Table of Contents  
EDITORIAL
Year : 2022  |  Volume : 30  |  Issue : 1  |  Page : 1

Nigerian Journal of Ophthalmology Editorial Comments


Department of Ophthalmology, University of Ibadan and University College Hospital, Ibadan, Nigeria

Date of Submission19-Apr-2022
Date of Decision20-Apr-2022
Date of Acceptance20-Apr-2022
Date of Web Publication20-May-2022

Correspondence Address:
Prof. Bolutife A Olusanya
Department of Ophthalmology, University College Hospital
Nigeria
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Source of Support: None, Conflict of Interest: None


DOI: 10.4103/njo.njo_6_22

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How to cite this article:
Olusanya BA. Nigerian Journal of Ophthalmology Editorial Comments. Niger J Ophthalmol 2022;30:1

How to cite this URL:
Olusanya BA. Nigerian Journal of Ophthalmology Editorial Comments. Niger J Ophthalmol [serial online] 2022 [cited 2022 Jul 3];30:1. Available from: http://www.nigerianjournalofophthalmology.com/text.asp?2022/30/1/1/345613



It is with great delight and enthusiasm that the Editorial board presents this issue of the Nigerian Journal of Ophthalmology. This issue marks the transition of the Journal from a biannual publication to a triannual (four-monthly) one. In addition, this transition coincides with the 30th anniversary of the journal. The issue delivers a variety of general ophthalmology as well as subspecialty articles.

The article by Murthy et al. describes the refractive error profile of patients with Duane retraction syndrome. They report that hyperopia was the most common refractive error among the entire study population as well as within each of the subgroups, that is, the esotropic, exotropic, and orthotropic types of Duane syndrome. The article highlights the need for comprehensive evaluation of patients with Duane syndrome including cycloplegic refraction for those with esotropia, as previously advocated by Kekunnaya et al.[1]

Feyijimi et al. present the findings of their study on the relationship between some anthropometric parameters including neck circumference and intraocular pressure in healthy adults. They observed positive correlations between anthropometric parameters (weight, body mass index, and neck circumference) and intraocular pressure. Their findings suggest the need for further research on the role of weight reduction and similar lifestyle modifications in the management of ocular hypertension and primary open-angle glaucoma.[2]

In another original research article, Amita et al. compared the Sanders–Retzlaff–Kraff (SRK) II formula with the Barrett Universal (BU) II formula for calculating intraocular lens power for cataract surgery in eyes with normal axial length. They found no statistically significant difference between the refractive prediction errors of both formulas. Their results imply that the older generation SRK II formula is still accurate and relevant for biometry in high volume centers or low resource settings where the facilities such as internet access required for the use of the newer generation BU II formula may not be readily available.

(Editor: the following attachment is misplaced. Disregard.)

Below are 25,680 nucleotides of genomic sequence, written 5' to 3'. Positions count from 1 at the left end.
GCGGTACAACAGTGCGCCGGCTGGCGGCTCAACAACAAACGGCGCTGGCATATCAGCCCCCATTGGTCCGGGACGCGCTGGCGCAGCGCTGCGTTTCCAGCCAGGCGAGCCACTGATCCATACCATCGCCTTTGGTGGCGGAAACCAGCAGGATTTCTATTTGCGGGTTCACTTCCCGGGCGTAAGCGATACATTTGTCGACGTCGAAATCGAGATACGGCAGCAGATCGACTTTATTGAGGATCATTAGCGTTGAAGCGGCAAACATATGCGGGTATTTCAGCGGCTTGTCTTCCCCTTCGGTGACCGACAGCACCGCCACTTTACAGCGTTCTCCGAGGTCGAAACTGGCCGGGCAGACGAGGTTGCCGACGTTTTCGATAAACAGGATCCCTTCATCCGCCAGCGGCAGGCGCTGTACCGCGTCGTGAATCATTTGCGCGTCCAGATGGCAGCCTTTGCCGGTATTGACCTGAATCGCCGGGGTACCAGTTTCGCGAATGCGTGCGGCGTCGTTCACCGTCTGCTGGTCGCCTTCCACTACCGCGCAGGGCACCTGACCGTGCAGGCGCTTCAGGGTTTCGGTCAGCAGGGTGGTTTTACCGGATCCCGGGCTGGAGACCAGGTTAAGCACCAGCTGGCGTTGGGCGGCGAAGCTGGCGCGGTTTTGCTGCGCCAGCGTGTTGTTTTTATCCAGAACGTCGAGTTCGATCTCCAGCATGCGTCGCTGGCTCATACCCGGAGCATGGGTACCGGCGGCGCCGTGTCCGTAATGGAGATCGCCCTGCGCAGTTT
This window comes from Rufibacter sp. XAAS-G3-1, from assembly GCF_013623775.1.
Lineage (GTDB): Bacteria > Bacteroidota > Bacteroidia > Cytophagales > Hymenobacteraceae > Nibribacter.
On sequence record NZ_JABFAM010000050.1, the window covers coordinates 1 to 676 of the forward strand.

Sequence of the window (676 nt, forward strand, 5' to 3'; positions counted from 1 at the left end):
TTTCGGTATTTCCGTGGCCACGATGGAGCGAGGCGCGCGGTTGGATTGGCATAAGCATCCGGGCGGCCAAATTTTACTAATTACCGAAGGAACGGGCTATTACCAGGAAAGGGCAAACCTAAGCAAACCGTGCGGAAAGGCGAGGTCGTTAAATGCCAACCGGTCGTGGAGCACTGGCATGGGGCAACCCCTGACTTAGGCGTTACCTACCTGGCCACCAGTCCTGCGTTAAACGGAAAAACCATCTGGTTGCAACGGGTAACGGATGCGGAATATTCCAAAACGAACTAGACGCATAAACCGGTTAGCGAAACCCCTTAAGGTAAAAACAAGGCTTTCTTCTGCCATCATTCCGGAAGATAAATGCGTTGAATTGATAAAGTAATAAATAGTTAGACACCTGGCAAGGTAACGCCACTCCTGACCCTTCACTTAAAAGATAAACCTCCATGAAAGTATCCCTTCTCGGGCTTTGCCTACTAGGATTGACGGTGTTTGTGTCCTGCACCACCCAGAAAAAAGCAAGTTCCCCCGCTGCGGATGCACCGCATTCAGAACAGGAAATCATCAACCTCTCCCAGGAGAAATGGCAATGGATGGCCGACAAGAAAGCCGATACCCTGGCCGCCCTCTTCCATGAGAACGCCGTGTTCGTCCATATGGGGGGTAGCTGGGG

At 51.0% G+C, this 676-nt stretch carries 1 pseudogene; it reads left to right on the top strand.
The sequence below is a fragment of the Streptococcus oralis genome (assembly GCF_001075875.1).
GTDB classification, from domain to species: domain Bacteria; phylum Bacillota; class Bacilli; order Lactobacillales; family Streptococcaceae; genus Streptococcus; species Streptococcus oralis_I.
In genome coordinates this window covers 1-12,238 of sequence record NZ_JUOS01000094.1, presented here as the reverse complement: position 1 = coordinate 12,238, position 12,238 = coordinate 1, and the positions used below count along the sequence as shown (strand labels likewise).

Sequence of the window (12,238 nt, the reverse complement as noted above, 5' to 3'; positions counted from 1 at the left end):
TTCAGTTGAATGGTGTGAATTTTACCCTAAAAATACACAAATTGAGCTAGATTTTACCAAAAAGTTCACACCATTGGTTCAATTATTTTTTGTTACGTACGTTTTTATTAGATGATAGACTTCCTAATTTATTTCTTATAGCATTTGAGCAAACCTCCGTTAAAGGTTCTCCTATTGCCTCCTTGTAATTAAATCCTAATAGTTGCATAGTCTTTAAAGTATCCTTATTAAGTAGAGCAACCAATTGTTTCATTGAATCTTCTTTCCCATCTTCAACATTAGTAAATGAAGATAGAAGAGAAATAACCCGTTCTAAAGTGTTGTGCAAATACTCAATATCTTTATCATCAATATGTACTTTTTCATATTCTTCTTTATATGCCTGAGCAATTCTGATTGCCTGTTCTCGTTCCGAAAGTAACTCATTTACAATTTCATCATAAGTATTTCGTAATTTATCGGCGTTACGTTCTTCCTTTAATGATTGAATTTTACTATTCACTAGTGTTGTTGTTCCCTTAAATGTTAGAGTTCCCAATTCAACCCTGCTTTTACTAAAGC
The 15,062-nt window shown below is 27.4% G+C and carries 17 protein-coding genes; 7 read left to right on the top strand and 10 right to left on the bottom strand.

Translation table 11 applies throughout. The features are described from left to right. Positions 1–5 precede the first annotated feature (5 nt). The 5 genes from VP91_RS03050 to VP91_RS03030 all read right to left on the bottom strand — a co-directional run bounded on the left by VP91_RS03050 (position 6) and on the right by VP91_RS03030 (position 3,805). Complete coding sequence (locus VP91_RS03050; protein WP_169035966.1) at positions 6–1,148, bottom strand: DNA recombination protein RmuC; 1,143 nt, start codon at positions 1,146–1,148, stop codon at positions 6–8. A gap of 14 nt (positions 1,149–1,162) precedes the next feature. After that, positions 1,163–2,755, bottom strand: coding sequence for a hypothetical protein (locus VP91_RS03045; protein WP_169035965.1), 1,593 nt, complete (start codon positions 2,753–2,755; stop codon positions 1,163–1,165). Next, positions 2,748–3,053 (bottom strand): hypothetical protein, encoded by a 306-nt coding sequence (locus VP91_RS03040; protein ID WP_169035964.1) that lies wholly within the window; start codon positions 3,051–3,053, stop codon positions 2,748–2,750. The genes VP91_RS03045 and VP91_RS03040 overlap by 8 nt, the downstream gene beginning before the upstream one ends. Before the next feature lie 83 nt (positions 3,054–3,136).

Besides, Inaku et al. describe the pattern, prevalence, and types of ophthalmic tumors seen over eight years at the University of Calabar teaching hospital, Cross River state. They noted that malignant tumors were as common as benign ones and that majority of cases were characterized by late presentation and diagnosis. This article buttresses the need for better awareness among the general public about the importance of early presentation as well as the need for wider coverage of health insurance schemes and programs in Nigeria.[3]

There are two case reports in this issue that describe patients with secondary strabismus due to uncommon causes. The first case report describes a case of acquired Brown syndrome following head trauma that was successfully treated with oral steroids. The second report details the occurrence of acute acquired comitant esotropia following amniotic membrane transplantation for the treatment of a shield ulcer in a patient with vernal keratoconjunctivitis. In another case report, Babalola et al. describe a patient who presented with a rare combination of Vogt–Koyanagi-Harada syndrome and HIV/AIDS infection. This report demonstrates the role of a high index of suspicion and thorough investigation of patients presenting with features of bilateral uveitis.

On behalf of the editor-in-chief and the entire editorial board, I welcome our subscribers to read the articles featured in this issue of the Nigerian Journal of Ophthalmology.

Financial support and sponsorship

Nil.

Conflicts of interest

There are no conflicts of interest.



 
  References Top

1.
Kekunnaya R, Velez FG, Pineles SL. Outcomes in patients with esotropic duane retraction syndrome and a partially accommodative component. Indian J Ophthalmol 2013;61:701-4.  Back to cited text no. 1
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2.
Lam CT, Trope GE, Buys YM. Effect of head position and weight loss on intraocular pressure in obese subjects. J Glaucoma 2017;26:107-12.  Back to cited text no. 2
    
3.
Okebukola PO, Brieger WR. Providing universal health insurance coverage in Nigeria. Int Q Community Health Educ 2016;36:241-6.  Back to cited text no. 3
    




 

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